Japan and the US: Partners for a free and open Indo-Pacific

Joint Statement

April 10, 2024

Over the course of the last three years, the U.S.-Japan Alliance has reached unprecedented heights. We arrived at this historic moment because our nations, individually and together, took courageous steps to strengthen our collective capacity in ways that would have seemed impossible just a few years ago.

Today, we, President Joseph R. Biden, Jr. and Prime Minister Kishida Fumio, celebrate this new era of U.S.-Japan strategic cooperation during the Prime Minister’s Official Visit and State Dinner in Washington, D.C.—and pledge that the United States and Japan will continue our tireless work, together and with other partners, to realize a free and open Indo-Pacific and world.

A new era of cooperation

In this new era of U.S.-Japan cooperation, we recognize that global events affect the security and stability of the Indo-Pacific, and that developments in our shared region reverberate around the world. We are therefore working together, across all domains and at all levels, to build a global partnership that is fit for purpose to address the complex, interconnected challenges of today and tomorrow for the benefit of our two countries and the world.

As our Alliance cooperation reaches new heights, we are expanding our engagement to reflect the global nature of our partnership.

At the core of our cooperation is a shared commitment to work with like-minded partners and multilateral institutions to address common challenges and to ensure a world that is free, open, connected, resilient, and secure.

These joint efforts are based on our shared fundamental respect for international law, including the protection and promotion of human rights and dignity, the sovereignty and territorial integrity of all states, and the prohibition on acquisition of territory by force.

Our purpose as partners is to uphold and bolster the free and open international order based on the rule of law that has allowed so many nations to develop and prosper, and to ensure our Alliance is equipped to tackle the challenges of the 21st century.

Strategic initiatives

To advance our global partnership, today we announce several new strategic initiatives to strengthen our defense and security cooperation; reach new frontiers in space; drive technology innovation; bolster economic security; accelerate climate action; partner on global diplomacy and development; and fortify the ties between our peoples.

Through our global partnership, we are also synchronizing our strategies, and our two nations have never been more united as we work together to address the most pressing challenges and opportunities of the future.

Strengthening our defense and security cooperation

The core of our global partnership is our bilateral defense and security cooperation under the Treaty of Mutual Cooperation and Security, which is stronger than ever.

We affirm that our Alliance remains the cornerstone of peace, security, and prosperity in the Indo-Pacific. President Biden reiterated the unwavering commitment of the United States to the defense of Japan under Article V of the Treaty, using its full range of capabilities, including nuclear capabilities.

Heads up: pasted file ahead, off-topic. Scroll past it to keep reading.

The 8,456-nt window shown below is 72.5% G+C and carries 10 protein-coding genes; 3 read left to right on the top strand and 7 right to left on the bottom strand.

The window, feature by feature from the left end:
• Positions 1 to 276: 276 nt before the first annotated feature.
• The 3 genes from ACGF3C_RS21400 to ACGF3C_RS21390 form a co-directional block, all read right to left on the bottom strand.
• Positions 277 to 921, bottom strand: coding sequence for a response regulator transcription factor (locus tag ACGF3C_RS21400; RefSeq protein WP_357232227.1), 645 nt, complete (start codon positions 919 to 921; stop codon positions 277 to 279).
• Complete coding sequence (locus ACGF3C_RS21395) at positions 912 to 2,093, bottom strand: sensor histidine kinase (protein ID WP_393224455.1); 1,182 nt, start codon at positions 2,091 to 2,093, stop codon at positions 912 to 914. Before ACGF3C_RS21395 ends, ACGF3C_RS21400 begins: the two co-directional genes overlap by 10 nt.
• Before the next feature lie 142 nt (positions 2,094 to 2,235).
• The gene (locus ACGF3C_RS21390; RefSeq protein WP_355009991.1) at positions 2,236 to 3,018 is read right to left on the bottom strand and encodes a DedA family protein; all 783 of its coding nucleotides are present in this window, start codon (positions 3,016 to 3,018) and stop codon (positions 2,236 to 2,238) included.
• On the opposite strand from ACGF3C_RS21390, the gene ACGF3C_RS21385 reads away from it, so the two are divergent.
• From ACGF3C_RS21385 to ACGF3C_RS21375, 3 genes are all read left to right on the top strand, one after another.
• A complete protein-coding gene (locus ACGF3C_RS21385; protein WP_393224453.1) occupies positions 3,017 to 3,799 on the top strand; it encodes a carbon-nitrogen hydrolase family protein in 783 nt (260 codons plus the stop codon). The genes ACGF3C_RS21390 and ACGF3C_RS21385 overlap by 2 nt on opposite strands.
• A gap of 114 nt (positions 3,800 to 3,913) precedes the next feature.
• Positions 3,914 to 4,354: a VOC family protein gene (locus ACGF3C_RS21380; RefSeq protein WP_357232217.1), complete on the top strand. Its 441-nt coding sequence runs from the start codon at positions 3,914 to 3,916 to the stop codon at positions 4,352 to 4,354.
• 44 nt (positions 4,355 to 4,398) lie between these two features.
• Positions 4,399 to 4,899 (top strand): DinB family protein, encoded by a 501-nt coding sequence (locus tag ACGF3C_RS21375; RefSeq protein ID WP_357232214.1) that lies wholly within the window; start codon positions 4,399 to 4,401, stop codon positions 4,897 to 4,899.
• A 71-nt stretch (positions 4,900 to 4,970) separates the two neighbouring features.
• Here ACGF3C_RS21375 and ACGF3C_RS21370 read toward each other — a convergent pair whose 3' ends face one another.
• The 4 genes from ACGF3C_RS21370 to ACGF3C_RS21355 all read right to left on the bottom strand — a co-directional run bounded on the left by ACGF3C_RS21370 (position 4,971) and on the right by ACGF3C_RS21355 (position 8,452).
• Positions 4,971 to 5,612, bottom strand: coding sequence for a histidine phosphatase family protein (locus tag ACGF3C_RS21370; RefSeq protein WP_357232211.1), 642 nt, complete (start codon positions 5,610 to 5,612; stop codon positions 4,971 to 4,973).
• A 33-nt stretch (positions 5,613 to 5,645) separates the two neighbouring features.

Prime Minister Kishida reaffirmed Japan’s unwavering commitment to fundamentally reinforce its own defense capabilities and roles, and to enhance its close coordination with the United States under the Treaty.

Senkaku islands

President Biden also reaffirmed that Article V applies to the Senkaku Islands. We reiterated our strong opposition to any attempts by the People’s Republic of China (PRC) to unilaterally change the status quo by force or coercion in the East China Sea, including through actions that seek to undermine Japan’s longstanding and peaceful administration of the Senkaku Islands.

We welcome the progress in optimizing Alliance force posture in areas including the Southwestern Islands to strengthen U.S.-Japan deterrence and response capabilities, and we confirm the importance of further advancing this initiative.

Enhancing Japan’s defense capabilities

The United States welcomes the steps Japan is taking to fundamentally enhance its defense capabilities, including its plans to increase the budget for its defense capabilities and complementary initiatives to 2% of GDP in Japanese Fiscal Year (JFY) 2027 in accordance with Japan’s National Security Strategy, its decision to possess counterstrike capabilities, and its plans to stand up the Japan Self-Defense Forces (JSDF) Joint Operations Command to enhance command and control of the JSDF.

Together, these initiatives elevate our defense ties to unprecedented levels and launch a new era of U.S.-Japan security cooperation, strengthening our Alliance and contributing to stability in the Indo-Pacific.

New strategic initiatives

Today, we announce several new strategic initiatives to further advance our Alliance. Recognizing the speed at which regional security challenges evolve and to ensure our bilateral Alliance structures meet these critical changes, we announce our intention to bilaterally upgrade our respective command and control frameworks to enable seamless integration of operations and capabilities and allow for greater interoperability and planning between U.S. and Japanese forces in peacetime and during contingencies.

More effective U.S.-Japan Alliance command and control will strengthen deterrence and promote a free and open Indo-Pacific in the face of pressing regional security challenges. We call on our respective defense and foreign ministries to develop this new relationship through the Security Consultative Committee (our security “2+2”).